Whitlock, Cathy and Margaret A. Knox. “Prehistoric burning in the Pacific Northwest” in Fire, Native peoples and the Natural Landscape. Ed. Thomas R. Vale. Island Press, Washington DC: 2002. (Reviewed by Eleanor Gordon)

In the document, “Prehistoric burning in the Pacific Northwest” Cathy Whitlock and Margaret Knox address the question of to what extent early humans influenced or altered ecological processes and vegetation in the Pacific Northwest. This is discussed mainly by contrasting anthropogenic disturbance with climatic ecological change and consequential human land use patterns. The most highly debated issue is the amount of ecological alteration that is due to the use of fire by early humans. They address this topic by delving into a discussion of Native American activities as were recorded in settler accounts and by using archaeological evidence. They discuss the historical evidence of natural disturbance regimes versus evidence of human-set fires. In order to support the assertions made in this section, the paper outlines the historical climate and vegetation data and the methodology and scientific processes behind this data. For example, looking at dendrochronological and lake sediment data can reconstruct prehistoric records of fires. Whitlock and Knox cover in detail the climatic vegetation and human changes in the Pacific Northwest since the end of the last ice age. For example, between 11,000 and 7,800 years ago, so-called ‘drought and disturbance' species were more common in the Willamette Valley because of the hotter, drier summers. Starting around 7800 years ago the climate became somewhat cooler and moister, diminishing the prairie land. Change in vegetation matter and aridity has a direct effect on the amount of land that is affected by fire and the frequency of naturally started fires. The human activity portion of the paper is introduced with various case study examples, including an in depth discussion of the Willamette Valley. This is comprised of records of prehistoric burning as well as Euro-American descriptions of burning and analysis of these primary documents. There are tables, maps and graphs throughout that serve to illustrate the fire frequency levels and changing vegetation. In the conclusion the topic is brought into discussions of fire ecology as debated at present and makes this paper relevant to many issues being discussed in Oregon recently.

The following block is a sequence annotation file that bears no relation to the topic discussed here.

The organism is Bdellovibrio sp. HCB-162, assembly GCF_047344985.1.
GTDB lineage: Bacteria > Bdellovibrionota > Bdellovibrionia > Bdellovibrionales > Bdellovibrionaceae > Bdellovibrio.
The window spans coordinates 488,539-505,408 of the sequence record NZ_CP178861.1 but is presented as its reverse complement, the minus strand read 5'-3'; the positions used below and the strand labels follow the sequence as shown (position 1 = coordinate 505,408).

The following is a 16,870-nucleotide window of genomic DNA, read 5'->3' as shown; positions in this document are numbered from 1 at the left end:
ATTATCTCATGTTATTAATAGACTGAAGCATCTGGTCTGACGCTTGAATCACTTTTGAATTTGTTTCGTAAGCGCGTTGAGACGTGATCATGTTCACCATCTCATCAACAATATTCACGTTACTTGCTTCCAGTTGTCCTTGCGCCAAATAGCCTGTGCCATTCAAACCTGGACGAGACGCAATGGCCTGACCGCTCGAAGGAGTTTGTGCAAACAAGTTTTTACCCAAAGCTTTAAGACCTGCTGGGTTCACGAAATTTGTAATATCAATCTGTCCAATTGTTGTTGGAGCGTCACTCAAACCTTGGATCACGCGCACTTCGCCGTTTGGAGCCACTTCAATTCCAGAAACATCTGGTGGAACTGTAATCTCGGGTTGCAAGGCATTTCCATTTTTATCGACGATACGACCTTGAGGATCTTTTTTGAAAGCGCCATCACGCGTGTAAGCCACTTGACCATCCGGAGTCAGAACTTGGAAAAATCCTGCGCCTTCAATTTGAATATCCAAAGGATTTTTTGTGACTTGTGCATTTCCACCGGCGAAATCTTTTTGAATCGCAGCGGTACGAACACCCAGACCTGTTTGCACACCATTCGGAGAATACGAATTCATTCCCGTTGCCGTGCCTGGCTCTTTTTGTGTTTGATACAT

Critique

Whitlock and Knox do an excellent job assessing this broad topic in a very concise yet detailed manner. Their research methods are clear and well defended, as is the logic in their arguments. This paper should serve as a good guide to historical climate change's effect on vegetation in the Willamette valley as well as details concerning the role of the Kalapuya people. They do a good job of presenting both sides of the anthropogenic fire debate by presenting many different researchers, and discussing the reasons why much of their data was skewed or biased. Their re-analysis of many of the primary documents, many of which are often overlooked or ignored in other papers, makes it even more pertinent. I found that the graph and map were especially helpful and a concise way to summarize some of the key information. The map is a summary of pre-settlement vegetation around 1850, and would be useful to compare to vegetation patterns at various future dates. This paper is necessary to consider when researching the history of the Willamette River valley and change in species composition due anthropogenic sources, both prehistoric and modern.

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